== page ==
Abyaneh, also known as the Red Village because of its red soil and houses, is an ancient Iranian Village located at the foot of Karkas Mountain, 70 kilometers southeast of Kashan in Isfahan province. Abyaneh is a Village of living traditions, architectural styles (all in red clay) and probably one of the most interesting examples of human adaptation to nature.
Architecture of Abyaneh
The Village is compact, with narrow and sloped lanes, and houses located on the slope as if placed on a stairway. The houses bear an ancient architectural style, featured by the use of clay as the construction material and latticed windows and wooden doors. Similar to Masouleh. The roofs of some houses are used to serve as the courtyard for other houses higher up on the slope. With a unique reddish hue, the Village is one of the oldest in Iran, attracting numerous native and foreign tourists year-round, especially during traditional feasts and ceremonies.
History of Abyaneh
The village has a long history which dates back to more than 2,000 years ago and been registered on Iran’s National Heritage List since 1975. The word Abyaneh, has been derived from the word “viona” meaning a willow grove. It’s been known an entrance to Iranian history as the locals are deeply committed to honoring their traditions. The language spoken by the literate people of Abyaneh is Parthian Pahlavi. The local clothing for example is in a style of great antiquity. The women’s traditional costume typically consists of a white long scarf (covering the shoulders and upper trunk) which has a colorful or floral pattern and an under-knee skirt or pleated pants.
Abyaneh is mainly watered by the River of Barzrud and has a cold climate. It enjoys numerous springs creating suitable conditions for agriculture. Seven qanats assist in the irrigation of the fields. The main agricultural products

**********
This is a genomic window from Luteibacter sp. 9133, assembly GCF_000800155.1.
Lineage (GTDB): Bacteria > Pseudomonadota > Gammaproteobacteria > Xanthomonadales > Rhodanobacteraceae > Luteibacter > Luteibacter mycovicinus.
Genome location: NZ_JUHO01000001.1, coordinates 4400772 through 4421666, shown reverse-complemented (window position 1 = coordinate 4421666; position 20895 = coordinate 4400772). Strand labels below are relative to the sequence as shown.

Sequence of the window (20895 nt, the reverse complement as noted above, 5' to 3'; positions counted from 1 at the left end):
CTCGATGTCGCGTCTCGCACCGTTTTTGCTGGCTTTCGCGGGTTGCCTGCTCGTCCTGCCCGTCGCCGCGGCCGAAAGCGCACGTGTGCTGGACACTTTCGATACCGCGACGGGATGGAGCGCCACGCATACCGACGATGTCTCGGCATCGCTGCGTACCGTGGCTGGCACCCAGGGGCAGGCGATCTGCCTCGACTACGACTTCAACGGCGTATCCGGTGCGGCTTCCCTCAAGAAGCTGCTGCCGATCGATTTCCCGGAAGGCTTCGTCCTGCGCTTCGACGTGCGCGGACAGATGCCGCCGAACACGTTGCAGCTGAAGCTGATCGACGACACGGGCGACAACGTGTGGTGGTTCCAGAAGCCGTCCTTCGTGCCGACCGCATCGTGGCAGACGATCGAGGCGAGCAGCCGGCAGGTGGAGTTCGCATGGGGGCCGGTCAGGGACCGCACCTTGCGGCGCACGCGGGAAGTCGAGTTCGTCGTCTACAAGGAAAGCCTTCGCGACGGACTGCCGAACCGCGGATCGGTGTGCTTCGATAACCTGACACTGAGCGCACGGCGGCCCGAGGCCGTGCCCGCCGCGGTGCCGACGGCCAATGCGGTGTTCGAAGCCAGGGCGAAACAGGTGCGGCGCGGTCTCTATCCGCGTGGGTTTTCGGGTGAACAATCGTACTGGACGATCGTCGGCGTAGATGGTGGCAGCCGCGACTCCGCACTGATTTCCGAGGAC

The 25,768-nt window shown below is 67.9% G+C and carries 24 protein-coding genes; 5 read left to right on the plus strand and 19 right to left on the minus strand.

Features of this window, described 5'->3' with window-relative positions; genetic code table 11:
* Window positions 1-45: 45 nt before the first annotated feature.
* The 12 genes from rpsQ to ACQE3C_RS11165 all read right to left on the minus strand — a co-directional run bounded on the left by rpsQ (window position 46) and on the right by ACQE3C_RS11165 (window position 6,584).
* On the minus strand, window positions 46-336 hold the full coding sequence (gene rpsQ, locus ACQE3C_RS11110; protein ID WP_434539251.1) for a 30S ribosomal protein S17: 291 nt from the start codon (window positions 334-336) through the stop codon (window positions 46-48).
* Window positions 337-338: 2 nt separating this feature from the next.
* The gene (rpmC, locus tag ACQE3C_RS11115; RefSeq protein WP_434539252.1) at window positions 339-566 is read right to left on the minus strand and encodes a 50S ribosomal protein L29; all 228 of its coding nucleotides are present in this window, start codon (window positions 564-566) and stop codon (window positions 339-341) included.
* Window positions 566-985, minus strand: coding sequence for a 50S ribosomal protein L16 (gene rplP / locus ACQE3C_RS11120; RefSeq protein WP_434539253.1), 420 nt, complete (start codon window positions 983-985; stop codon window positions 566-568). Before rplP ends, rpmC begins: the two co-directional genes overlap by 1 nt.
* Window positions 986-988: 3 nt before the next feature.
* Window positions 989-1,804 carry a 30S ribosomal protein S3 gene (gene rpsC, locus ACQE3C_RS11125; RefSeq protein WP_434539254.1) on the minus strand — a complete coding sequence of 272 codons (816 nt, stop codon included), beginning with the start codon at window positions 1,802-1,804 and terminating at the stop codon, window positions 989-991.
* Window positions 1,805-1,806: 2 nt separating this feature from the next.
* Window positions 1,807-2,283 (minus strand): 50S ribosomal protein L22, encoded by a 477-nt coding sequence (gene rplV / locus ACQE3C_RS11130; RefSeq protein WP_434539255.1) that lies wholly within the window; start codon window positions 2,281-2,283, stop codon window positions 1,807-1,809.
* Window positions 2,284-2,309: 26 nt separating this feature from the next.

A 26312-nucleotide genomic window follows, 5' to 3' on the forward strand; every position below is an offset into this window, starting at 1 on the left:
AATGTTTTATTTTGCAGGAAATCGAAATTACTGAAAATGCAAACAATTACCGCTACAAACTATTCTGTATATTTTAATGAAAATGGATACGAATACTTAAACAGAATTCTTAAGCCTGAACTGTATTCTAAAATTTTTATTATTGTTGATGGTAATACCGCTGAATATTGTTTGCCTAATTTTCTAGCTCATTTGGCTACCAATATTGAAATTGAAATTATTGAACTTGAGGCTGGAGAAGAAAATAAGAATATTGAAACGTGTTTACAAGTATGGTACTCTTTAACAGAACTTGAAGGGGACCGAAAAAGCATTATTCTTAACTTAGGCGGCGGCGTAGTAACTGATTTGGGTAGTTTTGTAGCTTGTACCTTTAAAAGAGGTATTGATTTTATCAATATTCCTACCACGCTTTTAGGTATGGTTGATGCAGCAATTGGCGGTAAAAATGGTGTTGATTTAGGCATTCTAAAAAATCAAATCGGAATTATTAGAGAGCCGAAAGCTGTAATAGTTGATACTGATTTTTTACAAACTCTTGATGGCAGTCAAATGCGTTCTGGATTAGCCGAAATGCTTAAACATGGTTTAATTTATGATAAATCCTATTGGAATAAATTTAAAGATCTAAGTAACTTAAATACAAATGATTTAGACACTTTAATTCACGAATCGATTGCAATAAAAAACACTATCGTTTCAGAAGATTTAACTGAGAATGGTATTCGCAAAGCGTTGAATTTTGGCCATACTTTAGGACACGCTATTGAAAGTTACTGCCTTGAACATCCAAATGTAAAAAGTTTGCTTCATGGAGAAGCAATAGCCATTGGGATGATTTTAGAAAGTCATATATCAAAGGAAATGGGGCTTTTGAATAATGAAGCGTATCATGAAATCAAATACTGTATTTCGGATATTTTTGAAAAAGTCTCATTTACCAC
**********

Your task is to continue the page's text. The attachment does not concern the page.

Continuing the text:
generated in the region are wheat, barley, potatoes and fruit such as apples, pears and apricots. As of late, carpet weaving has also become popular in the Village. In addition to a Zoroastrian fire temple dating back to the Sassanid
period, there are also three castles in the Village, a restaurant, a pilgrimage site and three mosques. According to an inscription on top of its door, one of the mosques, dates back to the early Safavid period, inside the mosque there is a
beautiful nocturnal prayer hall with wooden capital pillars.
Since June 2005, the Village has been undergoing archaeological excavations for the first time, as a result of an agreement between Abyaneh Research Center and ICHHTO’ Archaeology Research Center. Initial archaeological excavations resulted in the discovery of a residential area belonging to the Sassanid era.
According to a report released following the visit of UNESCO representatives and experts of world heritage, the historical Village has been recognized appropriate for being registered in list of UNESCO’s World Heritage Sites. However, continuation of hotel constructions has put the status of this historical Village at risk. The recent decision of an investor to erect a hotel in the eastern part of this historic Village has raised the concern of cultural heritage enthusiasts and residents of Abyaneh.
How To Get To Abyaneh
From Tehran: book a bus ticket to Natanz, and ask the driver to drop you on Abyaneh road, From there, there are Taxis that take you to Abyaneh. You can book Natanz tickets from Peyke Saba (Taavoni No. 18) bus company in South Terminal in Tehran (Terminal-e Jonub). There are two different departure times for Natanz buses at 6AM and 12:30 PM. The price of Tehran – Natanz tickets is 13500 Tomans.
From Esfahan: Book a bus ticket for Kashan, and ask the driver to drop you at Abyaneh Road ( Before purchasing the ticket make sure that the bus crossed from Abyaneh road and not main Highway). From there, there are Taxis that take you to Abyaneh. You can book Kashan tickets from Lavan Noor bus company in Kaveh Terminal in Isfahan. The price of ticket is 10500 Tomans and there are buses to Kashan From 6AM-9PM every hour.